I would say it's a favourable combination of macro-economic growth prospects, a relatively extended period of political stability and specific opportunities applicable to our logistics business:
a. With a GDP-outlook of 5.5% until FY15 (at its highest rate since FY08), Sub Saharan Africa is expected to be the continent with 2nd highest growth-rate worldwide.
b. One of the most tangible opportunities for a multinational logistics player like DHL is certainly the recent Oil & Gas-discoveries in Eastern & Central Africa. It is important, however, not to put all the eggs in that one basket, ie. not to ignore the more "traditional" logistics sectors like engineering, automotives and last but not least, the emerging consumer-sector in the established markets.
You were Head of Administration for the International Red Cross, responsible for operations in Afghanistan, Nigeria, Sri-lanka and Abidjan. These are all politically unstable areas with many challenges. How did that experience assist you in your present role as CFO for Sub-Saharan Africa?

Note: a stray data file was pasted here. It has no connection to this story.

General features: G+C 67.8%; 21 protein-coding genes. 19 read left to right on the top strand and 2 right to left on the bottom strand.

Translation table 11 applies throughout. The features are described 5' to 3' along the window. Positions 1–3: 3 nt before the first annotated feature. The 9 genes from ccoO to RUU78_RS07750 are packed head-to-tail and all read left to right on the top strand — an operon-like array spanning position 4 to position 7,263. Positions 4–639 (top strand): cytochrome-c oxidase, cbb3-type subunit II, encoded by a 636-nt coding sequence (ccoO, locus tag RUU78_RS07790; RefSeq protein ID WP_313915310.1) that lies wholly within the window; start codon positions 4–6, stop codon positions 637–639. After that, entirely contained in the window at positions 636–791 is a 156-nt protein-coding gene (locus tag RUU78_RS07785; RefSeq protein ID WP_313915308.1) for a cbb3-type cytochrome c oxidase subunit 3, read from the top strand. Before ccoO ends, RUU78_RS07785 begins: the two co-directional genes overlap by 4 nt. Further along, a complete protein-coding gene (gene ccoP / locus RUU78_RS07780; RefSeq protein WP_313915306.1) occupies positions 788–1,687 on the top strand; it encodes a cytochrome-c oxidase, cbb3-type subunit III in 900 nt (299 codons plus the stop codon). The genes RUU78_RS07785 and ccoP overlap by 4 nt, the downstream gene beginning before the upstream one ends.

I could summarize my role in these four humanitarian missions as a "Crisis manager", whose role was to "cope with the unexpected". Disaster-contexts force you to apply a constant, sometimes brutal sense of prioritization and abstraction (between what you see and what you do), which are essential skills in the modern world of business.
Another more "institutional" skill I acquired thanks to the Red Cross's neutrality mandate was diplomacy, something I could summarize as an "art of negotiation", hugely important in my role down here as well.